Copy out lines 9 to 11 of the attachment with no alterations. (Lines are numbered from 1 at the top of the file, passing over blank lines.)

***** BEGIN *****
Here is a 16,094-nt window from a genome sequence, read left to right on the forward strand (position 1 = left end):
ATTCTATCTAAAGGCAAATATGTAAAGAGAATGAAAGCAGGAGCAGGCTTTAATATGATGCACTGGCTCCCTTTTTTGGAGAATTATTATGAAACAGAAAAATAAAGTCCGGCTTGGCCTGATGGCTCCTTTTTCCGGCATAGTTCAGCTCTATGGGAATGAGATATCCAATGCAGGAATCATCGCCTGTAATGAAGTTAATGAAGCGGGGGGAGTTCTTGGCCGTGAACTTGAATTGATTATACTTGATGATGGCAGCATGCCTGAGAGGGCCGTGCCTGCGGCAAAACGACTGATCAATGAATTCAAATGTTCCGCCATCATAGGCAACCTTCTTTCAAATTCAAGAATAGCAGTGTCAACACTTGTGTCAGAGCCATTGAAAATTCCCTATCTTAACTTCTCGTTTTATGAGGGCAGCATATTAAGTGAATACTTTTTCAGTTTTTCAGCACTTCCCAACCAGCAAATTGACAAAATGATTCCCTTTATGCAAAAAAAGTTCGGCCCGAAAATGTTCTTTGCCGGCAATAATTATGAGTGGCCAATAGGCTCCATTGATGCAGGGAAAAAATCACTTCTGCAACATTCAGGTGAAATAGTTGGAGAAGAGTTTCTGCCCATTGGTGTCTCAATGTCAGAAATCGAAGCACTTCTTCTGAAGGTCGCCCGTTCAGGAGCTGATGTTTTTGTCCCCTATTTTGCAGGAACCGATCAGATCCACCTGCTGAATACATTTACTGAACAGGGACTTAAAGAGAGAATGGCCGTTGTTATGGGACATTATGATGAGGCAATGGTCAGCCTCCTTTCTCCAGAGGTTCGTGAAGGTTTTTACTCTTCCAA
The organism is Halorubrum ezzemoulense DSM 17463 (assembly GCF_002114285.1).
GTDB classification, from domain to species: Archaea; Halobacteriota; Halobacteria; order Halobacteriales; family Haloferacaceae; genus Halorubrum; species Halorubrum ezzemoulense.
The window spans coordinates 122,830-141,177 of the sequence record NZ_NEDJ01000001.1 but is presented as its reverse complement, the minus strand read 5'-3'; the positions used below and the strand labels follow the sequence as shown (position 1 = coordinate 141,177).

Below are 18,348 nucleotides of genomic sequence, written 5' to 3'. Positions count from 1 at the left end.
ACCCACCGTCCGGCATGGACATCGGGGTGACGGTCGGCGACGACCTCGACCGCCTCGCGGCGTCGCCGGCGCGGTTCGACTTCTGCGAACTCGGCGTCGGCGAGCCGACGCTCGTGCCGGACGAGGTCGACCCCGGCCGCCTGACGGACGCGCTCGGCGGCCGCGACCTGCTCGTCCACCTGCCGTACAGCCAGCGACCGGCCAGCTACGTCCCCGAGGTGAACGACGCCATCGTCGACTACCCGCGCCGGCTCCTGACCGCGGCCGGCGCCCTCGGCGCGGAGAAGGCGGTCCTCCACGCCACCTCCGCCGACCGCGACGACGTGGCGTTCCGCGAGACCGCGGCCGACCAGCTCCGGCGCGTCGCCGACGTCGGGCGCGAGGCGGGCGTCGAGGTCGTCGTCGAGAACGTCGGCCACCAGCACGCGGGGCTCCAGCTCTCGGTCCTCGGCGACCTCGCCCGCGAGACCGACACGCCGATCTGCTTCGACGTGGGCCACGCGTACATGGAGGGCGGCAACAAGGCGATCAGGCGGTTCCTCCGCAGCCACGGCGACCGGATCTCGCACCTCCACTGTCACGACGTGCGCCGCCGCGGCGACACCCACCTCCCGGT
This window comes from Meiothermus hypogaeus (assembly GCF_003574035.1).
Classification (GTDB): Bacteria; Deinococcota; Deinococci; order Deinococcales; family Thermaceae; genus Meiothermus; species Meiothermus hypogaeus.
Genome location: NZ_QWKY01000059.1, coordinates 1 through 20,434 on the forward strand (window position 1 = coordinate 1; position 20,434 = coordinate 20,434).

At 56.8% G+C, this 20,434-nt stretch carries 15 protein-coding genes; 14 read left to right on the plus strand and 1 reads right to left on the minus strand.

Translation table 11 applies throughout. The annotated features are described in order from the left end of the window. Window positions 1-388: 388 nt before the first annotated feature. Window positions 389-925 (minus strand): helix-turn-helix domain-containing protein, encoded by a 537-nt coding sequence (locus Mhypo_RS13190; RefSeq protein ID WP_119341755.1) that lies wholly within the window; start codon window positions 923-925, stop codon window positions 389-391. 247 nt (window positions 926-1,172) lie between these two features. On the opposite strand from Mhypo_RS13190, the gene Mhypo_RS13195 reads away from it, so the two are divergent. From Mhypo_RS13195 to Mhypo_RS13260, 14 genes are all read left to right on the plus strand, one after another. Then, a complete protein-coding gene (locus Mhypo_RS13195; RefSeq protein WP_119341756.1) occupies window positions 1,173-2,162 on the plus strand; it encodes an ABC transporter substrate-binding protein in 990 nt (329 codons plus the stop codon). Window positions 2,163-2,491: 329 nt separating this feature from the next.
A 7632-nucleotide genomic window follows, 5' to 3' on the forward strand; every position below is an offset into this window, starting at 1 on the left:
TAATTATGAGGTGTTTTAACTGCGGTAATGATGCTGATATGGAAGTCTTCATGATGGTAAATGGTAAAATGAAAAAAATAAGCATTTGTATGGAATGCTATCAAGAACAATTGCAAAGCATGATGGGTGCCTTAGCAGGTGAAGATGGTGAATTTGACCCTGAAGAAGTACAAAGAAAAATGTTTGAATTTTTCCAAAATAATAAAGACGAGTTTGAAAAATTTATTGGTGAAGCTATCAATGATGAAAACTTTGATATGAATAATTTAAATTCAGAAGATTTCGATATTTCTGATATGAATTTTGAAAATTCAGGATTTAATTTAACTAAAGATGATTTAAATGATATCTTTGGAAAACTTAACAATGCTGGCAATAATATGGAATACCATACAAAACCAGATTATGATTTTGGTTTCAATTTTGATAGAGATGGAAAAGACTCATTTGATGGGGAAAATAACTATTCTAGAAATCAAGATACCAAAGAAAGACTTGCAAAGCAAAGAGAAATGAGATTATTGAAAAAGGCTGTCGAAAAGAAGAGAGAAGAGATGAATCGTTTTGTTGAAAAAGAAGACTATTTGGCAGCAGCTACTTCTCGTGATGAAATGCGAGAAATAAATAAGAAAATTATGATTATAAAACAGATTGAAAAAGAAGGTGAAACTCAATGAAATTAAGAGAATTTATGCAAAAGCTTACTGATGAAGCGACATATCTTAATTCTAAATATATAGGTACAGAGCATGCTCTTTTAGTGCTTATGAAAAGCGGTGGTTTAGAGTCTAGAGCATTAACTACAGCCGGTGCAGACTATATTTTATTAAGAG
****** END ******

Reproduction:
Classification (GTDB): Bacteria; Deinococcota; Deinococci; order Deinococcales; family Thermaceae; genus Meiothermus; species Meiothermus hypogaeus.
Genome location: NZ_QWKY01000059.1, coordinates 1 through 20,434 on the forward strand (window position 1 = coordinate 1; position 20,434 = coordinate 20,434).

At 56.8% G+C, this 20,434-nt stretch carries 15 protein-coding genes; 14 read left to right on the plus strand and 1 reads right to left on the minus strand.